Table of contents
2. Literature Review
3.1 Empirical Setting and Theoretical Sample
3.3 Data Analysis
4.1 Payback’s Influence on Consumers’ Purchase Behavior and Decisions
4.2 Prototypic Extended Online Purchase Processes
5.1 Theoretical Contributions
5.2 Practical Contributions
5.3 Study Limitations and Generalizability
List of figures
Figure 1: Model consolidation of the online purchase process
Figure 2: Extended utilitarian purchase process
Figure 3: Extended hedonic purchase process
Creating and maintaining a long-term sustainable relationship with customers help firms to increase their performance as well as results in durable competitive advantages (Cheung, Chan and Limayem, 2005). This is even more important in the online business, due to a higher degree of transparence and lower switching costs compared to the stationary trade. To build up customer retention, loyalty programs have become the most commonly applied marketing tool for Customer Relationship Management in the retail sector (Rese et al., 2013). Thereby, consumers should be encouraged to increase their purchase frequency and amount at the respective retailer (Stone et al., 2004).
To share operating costs and to benefit from cross-selling opportunities as well as from extensive customer insights, more and more firms have decided to join a so called multi-vendor loyalty program (Bijmolt, Dorotic and Verhoef, 2010). Such programs are characterized by a coalition of participating retailers as well as an independent specialized operator that manages the loyalty program. Strategic benefits through spillover effects of strong brands and acquisition opportunities on other firms’ customer base thereby especially apply for new and rather unknown participants that strive after a quick start (Dorotic et al., 2011).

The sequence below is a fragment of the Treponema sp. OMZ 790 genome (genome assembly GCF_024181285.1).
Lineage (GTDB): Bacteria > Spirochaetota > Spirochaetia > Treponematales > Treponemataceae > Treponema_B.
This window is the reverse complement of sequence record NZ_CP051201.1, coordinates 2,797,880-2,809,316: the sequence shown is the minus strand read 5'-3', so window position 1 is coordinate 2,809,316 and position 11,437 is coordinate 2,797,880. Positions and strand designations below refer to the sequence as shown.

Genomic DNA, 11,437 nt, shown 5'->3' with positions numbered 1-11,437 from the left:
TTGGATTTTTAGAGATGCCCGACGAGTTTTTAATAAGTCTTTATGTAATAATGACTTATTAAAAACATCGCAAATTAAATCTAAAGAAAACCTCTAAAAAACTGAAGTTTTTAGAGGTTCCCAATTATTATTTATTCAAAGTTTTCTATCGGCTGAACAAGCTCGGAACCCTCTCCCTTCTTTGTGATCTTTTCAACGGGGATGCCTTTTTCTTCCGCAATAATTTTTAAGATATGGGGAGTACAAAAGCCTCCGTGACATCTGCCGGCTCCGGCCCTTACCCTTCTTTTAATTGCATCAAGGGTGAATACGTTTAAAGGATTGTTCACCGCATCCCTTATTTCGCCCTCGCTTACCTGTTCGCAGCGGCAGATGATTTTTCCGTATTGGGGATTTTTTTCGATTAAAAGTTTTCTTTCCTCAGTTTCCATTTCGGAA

It has been shown that multi-vendor loyalty programs facilitate the acquisition of new customers as well as lead to a significantly higher intention of their users to purchase from the participating companies (Rese et al., 2013). In contrast, prior research has also shown that multi-vendor loyalty programs fail to create switching barriers for the participating companies and thus do not foster consumers’ loyalty towards them (Rese et al., 2013). These divergent findings have reinforced skepticism and created an enhanced interest concerning the effectiveness of such programs.